PhD title: Can integrated constructed wetlands provide a sustainable alternative to conventional wastewater treatment?
This project investigates the potential of integrated constructed wetlands to provide an environmentally and economically sustainable alternative to conventional wastewater treatment technologies for the reduction of nutrients, plasticizers and microplastic fibres in sewage effluent.
Sewage effluent is a major global driver of freshwater pollution, but conventional treatment technologies to mitigate sewage pollution are energy intensive, expensive and frequently provide sub-optimal pollutant removal performance. In this regard, integrated constructed wetlands have emerged as a potential alternative, cost-effective, natural treatment for sewage effluent. However, major questions remain about their seasonal effectiveness and long-term ability to capture, retain and cycle nutrients with sufficient efficiency to reliably replace conventional treatment technologies. Furthermore, there is growing environmental concern regarding the inability of conventional treatment process to remove endocrine disrupting plasticizers and laundry microplastic fibres, and research is required to assess whether ICWs have increased potential to mitigate these plastic pollutants.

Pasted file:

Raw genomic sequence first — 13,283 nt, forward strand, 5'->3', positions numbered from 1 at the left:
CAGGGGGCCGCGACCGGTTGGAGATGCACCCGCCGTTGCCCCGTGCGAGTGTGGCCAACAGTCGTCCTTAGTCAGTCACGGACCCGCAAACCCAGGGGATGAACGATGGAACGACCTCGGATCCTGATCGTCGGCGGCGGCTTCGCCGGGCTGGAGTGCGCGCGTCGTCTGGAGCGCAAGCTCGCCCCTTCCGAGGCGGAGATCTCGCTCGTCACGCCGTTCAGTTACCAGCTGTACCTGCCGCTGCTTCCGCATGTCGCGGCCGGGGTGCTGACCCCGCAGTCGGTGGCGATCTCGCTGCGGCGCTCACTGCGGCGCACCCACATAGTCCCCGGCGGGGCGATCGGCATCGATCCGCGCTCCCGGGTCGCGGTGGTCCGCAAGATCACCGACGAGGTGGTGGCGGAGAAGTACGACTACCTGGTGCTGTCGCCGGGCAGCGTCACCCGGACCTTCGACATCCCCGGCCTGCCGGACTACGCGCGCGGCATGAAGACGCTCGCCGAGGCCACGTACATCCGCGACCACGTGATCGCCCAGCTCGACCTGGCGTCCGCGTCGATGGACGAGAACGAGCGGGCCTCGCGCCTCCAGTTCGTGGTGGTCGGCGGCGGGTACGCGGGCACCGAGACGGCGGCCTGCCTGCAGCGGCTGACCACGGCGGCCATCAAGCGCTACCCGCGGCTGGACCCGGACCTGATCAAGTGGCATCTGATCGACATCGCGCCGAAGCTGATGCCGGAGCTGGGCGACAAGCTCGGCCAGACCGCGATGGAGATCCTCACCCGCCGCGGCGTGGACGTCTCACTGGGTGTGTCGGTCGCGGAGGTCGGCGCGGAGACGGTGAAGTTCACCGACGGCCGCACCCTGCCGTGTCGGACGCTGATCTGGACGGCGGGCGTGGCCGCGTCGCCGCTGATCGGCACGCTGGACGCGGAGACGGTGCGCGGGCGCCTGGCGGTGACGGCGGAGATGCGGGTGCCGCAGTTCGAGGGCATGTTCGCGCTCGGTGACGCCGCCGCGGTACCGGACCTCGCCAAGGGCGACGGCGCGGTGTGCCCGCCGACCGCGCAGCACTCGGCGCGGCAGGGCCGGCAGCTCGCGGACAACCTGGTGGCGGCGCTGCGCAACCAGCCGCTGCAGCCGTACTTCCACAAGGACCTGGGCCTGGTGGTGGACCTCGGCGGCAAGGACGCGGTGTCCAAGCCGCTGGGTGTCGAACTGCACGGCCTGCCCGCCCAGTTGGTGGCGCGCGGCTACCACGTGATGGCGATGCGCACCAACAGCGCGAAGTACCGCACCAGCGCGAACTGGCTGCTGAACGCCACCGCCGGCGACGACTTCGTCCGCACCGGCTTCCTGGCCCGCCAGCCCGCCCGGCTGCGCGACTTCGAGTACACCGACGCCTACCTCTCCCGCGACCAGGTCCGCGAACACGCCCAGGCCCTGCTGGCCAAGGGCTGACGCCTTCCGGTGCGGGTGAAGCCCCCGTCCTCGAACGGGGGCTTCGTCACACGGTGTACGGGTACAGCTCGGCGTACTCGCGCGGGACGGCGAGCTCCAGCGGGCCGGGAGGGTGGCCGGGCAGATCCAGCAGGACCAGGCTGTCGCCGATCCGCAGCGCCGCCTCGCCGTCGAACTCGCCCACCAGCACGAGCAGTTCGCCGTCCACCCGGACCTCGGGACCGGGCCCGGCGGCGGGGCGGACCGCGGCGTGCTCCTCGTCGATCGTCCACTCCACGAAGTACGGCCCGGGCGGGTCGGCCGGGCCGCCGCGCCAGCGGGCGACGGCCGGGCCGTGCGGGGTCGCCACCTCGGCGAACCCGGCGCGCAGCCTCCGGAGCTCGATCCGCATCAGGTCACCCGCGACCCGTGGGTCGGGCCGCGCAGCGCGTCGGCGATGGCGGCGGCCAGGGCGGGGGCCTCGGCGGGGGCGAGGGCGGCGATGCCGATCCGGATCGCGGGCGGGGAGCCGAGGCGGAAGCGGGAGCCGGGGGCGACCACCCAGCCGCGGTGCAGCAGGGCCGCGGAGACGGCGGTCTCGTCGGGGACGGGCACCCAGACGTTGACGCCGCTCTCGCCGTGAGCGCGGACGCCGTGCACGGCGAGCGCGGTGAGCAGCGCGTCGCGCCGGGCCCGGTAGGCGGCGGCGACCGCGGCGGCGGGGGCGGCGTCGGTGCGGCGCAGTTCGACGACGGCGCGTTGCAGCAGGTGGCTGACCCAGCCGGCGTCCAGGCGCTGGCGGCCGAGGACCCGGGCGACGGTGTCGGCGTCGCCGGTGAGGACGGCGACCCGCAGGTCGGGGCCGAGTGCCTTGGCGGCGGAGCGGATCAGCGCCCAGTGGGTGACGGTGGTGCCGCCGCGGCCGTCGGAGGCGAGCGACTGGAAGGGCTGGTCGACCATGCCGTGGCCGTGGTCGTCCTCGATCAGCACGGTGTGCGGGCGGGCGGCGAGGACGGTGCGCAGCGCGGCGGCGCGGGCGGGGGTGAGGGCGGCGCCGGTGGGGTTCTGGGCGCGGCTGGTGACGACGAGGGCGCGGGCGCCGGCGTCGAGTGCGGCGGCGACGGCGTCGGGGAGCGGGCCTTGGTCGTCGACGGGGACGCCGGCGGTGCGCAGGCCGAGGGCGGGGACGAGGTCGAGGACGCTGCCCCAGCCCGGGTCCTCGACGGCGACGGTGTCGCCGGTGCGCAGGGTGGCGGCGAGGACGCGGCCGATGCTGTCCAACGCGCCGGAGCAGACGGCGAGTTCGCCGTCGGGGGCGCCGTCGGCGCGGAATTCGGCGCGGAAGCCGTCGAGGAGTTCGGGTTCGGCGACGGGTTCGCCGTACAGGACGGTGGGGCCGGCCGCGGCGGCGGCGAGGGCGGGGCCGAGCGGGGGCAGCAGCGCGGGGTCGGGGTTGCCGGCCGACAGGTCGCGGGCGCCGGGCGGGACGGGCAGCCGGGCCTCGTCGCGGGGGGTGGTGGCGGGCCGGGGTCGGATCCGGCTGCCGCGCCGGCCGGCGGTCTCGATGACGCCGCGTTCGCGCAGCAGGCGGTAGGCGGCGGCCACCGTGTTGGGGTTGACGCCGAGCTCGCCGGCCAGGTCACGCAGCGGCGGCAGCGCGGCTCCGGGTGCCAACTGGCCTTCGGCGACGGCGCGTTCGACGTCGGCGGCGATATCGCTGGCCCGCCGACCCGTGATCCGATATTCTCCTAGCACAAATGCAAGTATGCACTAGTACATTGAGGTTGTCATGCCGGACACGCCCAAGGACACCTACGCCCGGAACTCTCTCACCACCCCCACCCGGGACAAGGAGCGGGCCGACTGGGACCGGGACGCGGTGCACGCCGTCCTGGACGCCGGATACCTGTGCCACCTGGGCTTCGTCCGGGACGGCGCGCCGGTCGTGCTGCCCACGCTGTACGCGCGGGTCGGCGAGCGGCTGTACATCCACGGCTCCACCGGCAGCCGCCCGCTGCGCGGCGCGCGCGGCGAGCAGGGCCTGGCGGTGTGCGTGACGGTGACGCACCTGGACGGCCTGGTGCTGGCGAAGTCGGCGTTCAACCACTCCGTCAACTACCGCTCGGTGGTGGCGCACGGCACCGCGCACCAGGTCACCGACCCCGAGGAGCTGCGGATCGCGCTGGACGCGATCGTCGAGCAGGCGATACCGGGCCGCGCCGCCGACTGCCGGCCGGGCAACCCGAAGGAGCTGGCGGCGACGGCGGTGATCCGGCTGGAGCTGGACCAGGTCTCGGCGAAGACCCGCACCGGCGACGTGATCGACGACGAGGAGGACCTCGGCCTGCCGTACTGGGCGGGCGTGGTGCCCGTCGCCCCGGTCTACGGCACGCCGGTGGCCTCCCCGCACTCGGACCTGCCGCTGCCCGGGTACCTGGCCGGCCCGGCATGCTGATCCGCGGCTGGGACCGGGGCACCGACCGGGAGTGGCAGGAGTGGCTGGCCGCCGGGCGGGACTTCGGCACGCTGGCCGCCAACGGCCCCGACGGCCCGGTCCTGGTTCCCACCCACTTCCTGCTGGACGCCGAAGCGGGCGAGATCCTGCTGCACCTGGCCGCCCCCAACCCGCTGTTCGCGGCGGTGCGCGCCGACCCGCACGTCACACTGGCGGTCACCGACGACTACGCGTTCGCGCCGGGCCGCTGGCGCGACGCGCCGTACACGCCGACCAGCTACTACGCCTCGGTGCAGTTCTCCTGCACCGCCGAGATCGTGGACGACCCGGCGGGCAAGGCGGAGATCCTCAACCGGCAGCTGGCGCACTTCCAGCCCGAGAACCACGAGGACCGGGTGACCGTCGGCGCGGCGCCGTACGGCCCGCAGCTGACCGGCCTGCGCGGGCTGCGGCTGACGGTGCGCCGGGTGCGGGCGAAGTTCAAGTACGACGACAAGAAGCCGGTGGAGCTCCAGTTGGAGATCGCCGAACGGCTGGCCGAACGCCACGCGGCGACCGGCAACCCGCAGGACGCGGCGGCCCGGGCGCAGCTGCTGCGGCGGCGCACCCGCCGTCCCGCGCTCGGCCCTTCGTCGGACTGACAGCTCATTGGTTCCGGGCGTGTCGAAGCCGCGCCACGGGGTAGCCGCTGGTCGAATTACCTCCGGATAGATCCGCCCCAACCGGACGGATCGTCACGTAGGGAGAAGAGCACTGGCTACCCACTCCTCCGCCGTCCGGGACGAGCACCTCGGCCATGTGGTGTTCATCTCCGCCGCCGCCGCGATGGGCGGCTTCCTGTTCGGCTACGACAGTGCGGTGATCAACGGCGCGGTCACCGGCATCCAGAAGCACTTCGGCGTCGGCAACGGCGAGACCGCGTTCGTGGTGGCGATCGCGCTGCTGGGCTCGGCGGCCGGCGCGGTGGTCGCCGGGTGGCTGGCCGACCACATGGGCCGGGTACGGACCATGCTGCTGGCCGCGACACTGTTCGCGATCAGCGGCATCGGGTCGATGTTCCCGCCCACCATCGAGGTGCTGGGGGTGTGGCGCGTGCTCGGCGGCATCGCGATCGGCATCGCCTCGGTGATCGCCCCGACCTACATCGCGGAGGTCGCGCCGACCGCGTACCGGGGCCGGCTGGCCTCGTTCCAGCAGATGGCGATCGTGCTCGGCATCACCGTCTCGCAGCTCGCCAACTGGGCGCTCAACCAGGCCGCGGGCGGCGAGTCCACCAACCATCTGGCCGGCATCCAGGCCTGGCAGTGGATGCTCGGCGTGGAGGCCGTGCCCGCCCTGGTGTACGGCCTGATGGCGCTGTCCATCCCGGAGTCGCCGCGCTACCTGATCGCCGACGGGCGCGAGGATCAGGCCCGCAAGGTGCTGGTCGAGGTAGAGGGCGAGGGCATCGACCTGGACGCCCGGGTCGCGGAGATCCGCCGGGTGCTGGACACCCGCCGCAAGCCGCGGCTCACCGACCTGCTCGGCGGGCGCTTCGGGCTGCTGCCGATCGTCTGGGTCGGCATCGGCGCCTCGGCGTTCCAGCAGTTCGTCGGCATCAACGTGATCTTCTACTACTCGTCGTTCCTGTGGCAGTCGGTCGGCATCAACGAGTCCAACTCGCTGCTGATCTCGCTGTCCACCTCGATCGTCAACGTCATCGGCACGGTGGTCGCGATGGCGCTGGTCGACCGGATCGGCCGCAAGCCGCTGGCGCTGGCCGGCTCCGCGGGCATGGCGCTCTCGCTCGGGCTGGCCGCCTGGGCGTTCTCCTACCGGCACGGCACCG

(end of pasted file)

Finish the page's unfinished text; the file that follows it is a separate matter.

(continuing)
Cooper, R.J., Warren, R.J., Clarke, S.J. and Hiscock, K.M. (2022). Evaluating the impacts of contrasting sewage treatment methods on nutrient dynamics across the River Wensum catchment, UK. Science of The Total Environment, 804. https://doi.org/10.1016/j.scitotenv.2021.150146